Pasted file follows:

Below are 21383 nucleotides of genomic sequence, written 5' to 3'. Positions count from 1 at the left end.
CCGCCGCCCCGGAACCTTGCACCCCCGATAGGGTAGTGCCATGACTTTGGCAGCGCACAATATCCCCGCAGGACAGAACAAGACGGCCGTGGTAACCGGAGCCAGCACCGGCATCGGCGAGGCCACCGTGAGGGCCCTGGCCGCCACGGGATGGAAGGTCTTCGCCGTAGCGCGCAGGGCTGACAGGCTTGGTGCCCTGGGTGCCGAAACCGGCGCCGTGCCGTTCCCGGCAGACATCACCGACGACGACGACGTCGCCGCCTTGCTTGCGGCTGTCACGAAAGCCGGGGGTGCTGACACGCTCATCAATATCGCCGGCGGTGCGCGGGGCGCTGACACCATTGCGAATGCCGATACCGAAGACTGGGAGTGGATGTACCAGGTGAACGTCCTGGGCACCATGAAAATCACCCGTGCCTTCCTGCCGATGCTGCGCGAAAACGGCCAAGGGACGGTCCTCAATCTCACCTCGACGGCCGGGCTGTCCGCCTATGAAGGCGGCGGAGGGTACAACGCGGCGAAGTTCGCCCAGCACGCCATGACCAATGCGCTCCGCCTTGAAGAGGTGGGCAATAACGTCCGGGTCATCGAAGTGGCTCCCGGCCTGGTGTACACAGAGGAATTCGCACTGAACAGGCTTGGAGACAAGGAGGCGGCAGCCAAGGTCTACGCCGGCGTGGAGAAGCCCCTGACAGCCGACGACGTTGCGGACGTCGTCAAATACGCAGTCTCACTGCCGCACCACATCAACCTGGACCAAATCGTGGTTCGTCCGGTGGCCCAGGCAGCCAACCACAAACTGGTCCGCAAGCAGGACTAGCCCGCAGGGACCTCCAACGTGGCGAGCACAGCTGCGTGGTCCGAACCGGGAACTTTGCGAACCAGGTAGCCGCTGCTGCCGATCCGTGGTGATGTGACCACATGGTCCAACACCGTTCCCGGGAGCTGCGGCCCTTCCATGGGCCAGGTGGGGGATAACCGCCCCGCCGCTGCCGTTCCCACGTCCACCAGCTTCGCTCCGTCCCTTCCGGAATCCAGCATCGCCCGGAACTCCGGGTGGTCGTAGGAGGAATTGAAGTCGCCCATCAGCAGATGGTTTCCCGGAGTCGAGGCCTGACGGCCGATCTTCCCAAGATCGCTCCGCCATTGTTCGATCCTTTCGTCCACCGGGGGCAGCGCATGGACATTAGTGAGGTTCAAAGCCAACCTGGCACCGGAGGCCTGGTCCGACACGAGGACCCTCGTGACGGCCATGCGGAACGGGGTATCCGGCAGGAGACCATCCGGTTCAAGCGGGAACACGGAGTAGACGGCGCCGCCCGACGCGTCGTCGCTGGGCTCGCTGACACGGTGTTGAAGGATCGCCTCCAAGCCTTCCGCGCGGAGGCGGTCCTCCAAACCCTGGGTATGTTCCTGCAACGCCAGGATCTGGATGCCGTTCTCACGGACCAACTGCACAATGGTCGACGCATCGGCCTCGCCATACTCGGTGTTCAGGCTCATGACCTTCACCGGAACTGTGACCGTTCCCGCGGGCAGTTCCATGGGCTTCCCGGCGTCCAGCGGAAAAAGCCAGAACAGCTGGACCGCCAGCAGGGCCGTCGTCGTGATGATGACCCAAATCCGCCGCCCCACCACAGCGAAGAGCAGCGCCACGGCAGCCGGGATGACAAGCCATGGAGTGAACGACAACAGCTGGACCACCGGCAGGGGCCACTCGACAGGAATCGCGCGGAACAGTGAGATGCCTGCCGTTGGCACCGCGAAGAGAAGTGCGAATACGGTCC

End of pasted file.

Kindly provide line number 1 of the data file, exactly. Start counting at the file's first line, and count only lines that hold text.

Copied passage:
Below are 21383 nucleotides of genomic sequence, written 5' to 3'. Positions count from 1 at the left end.